Sci­en­tists to con­tinue to mon­i­tor largest ice­berg

The Star Early Edition - - WORLD -

LONDON: A vast ice­berg twice the vol­ume of Lake Erie has bro­ken off from a key float­ing ice shelf in Antarc­tica, sci­en­tists said yes­ter­day.

The ice­berg broke off from the Larsen C ice shelf, sci­en­tists at the Univer­sity of Swansea in Bri­tain said.

The process, known as calv­ing, oc­curred in the last few days, when a 5 800km² sec­tion broke away. Re­searchers are watch­ing closely to see whether cli­mate change is af­fect­ing the phe­nom­e­non.

“We have been an­tic­i­pat­ing this event for months, and have been sur­prised how long it took for the rift to break through the fi­nal few kilo­me­tres of ice,” said Adrian Luck­man of Swansea Univer­sity. “We will con­tinue to mon­i­tor the im­pact of this calv­ing.”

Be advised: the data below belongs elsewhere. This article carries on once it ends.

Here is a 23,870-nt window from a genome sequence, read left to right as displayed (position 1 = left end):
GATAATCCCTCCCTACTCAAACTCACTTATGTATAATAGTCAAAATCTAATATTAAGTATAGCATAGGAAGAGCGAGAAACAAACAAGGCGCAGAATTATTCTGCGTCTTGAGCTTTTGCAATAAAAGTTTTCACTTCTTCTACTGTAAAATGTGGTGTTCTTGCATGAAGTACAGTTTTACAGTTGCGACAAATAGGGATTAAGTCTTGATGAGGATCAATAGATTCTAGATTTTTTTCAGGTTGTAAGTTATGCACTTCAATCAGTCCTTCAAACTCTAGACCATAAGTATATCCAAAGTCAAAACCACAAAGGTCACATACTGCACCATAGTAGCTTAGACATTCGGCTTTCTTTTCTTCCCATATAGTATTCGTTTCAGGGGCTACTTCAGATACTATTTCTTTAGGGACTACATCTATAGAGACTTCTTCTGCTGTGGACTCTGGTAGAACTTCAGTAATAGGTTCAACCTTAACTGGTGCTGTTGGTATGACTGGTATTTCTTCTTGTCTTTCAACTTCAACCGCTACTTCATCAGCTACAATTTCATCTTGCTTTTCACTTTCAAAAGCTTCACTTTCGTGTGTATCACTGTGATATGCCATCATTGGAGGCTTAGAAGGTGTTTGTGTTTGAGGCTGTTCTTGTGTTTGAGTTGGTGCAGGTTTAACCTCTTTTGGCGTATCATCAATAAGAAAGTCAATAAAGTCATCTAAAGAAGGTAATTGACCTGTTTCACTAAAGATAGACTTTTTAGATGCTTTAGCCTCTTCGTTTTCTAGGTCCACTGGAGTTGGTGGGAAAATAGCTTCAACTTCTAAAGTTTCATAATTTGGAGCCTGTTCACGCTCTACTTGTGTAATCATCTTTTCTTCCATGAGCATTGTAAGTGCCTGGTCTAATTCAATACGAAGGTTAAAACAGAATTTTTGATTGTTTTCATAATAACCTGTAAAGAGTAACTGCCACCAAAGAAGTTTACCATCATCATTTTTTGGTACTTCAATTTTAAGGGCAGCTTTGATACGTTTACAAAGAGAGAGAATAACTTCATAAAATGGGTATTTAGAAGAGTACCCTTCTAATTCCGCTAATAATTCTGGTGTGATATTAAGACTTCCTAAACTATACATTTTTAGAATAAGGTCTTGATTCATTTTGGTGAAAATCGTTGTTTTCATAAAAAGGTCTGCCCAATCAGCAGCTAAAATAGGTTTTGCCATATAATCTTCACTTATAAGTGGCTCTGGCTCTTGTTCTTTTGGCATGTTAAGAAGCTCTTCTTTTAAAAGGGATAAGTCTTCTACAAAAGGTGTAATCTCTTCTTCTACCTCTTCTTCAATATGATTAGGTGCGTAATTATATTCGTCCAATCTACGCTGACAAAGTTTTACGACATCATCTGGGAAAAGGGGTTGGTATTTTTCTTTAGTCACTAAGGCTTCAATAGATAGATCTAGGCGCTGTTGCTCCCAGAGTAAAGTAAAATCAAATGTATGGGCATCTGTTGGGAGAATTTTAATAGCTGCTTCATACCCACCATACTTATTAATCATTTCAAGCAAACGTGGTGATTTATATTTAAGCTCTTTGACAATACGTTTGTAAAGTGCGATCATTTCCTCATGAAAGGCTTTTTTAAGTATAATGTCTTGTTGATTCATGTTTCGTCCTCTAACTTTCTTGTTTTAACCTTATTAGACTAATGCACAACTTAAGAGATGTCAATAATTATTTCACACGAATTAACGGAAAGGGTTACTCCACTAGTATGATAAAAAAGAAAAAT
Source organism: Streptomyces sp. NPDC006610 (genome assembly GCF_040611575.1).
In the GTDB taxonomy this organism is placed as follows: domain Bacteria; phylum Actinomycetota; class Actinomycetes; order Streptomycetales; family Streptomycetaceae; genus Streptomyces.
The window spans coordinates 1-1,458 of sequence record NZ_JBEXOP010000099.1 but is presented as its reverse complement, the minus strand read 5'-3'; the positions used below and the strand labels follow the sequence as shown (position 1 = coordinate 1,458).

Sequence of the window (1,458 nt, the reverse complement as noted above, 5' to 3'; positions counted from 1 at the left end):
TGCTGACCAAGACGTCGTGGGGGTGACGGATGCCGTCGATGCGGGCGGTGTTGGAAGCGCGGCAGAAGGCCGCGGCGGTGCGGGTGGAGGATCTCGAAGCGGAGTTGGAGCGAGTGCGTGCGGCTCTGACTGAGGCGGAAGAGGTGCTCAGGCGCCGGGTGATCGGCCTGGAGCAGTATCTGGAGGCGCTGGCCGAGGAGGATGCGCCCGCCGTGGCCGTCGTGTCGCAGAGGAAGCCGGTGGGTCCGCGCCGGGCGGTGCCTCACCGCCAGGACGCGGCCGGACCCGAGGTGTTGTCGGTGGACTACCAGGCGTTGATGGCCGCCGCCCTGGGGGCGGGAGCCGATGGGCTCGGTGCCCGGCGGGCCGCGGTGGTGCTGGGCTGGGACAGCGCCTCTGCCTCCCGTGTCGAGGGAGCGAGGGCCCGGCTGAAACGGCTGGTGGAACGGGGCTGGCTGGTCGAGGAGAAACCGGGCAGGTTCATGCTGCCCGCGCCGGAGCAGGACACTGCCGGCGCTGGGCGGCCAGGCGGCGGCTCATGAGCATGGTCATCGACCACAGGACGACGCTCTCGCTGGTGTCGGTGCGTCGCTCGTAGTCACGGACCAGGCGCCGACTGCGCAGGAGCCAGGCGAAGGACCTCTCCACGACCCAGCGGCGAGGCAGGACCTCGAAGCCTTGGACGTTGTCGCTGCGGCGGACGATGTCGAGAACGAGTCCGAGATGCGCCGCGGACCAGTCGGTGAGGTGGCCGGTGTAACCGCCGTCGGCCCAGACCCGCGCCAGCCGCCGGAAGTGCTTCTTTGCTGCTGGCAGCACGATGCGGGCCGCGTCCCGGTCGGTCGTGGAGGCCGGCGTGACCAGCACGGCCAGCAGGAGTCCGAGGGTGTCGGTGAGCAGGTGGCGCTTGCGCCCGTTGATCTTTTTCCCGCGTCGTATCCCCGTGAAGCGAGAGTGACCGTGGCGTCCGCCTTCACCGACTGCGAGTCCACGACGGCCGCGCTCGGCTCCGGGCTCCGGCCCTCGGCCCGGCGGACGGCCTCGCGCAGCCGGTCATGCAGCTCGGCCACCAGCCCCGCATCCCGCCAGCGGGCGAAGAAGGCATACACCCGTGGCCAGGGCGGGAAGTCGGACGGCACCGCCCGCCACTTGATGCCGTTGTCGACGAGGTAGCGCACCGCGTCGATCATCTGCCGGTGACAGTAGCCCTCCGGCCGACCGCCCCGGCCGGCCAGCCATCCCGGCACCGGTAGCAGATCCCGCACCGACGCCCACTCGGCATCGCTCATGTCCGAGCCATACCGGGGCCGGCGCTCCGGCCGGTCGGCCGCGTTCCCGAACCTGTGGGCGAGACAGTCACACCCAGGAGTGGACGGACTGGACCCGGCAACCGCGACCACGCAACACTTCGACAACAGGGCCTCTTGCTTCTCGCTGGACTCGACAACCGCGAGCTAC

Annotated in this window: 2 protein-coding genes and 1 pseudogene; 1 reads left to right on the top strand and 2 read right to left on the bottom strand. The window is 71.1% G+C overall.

Nasa and Euro­pean Space Agency satel­lites have been mon­i­tor­ing the shelf – of­fer­ing dra­matic pic­tures of the break that height­ened in­ter­est be­yond the sci­en­tific com­mu­nity.

Re­searchers from the UK-based Antarc­tic project, Midas, have been mon­i­tor­ing the rift in Larsen C for years, fol­low­ing ear­lier re­search on the col­lapse of the Larsen A shelf in 1995 and the break-up of the Larsen B shelf in 2002.

The project, which is in­ves­ti­gat­ing the ef­fects of a warm­ing cli­mate through a com­bi­na­tion of field­work, satel­lite ob­ser­va­tion and com­puter sim­u­la­tion, de­scribes the ice­berg as one of the largest recorded.

“At this point it would be pre­ma­ture to say that this was caused by global warm­ing,” said Anna Hogg of the Cen­tre for Po­lar Ob­ser­va­tion and Mod­el­ling at the Univer­sity of Leeds.

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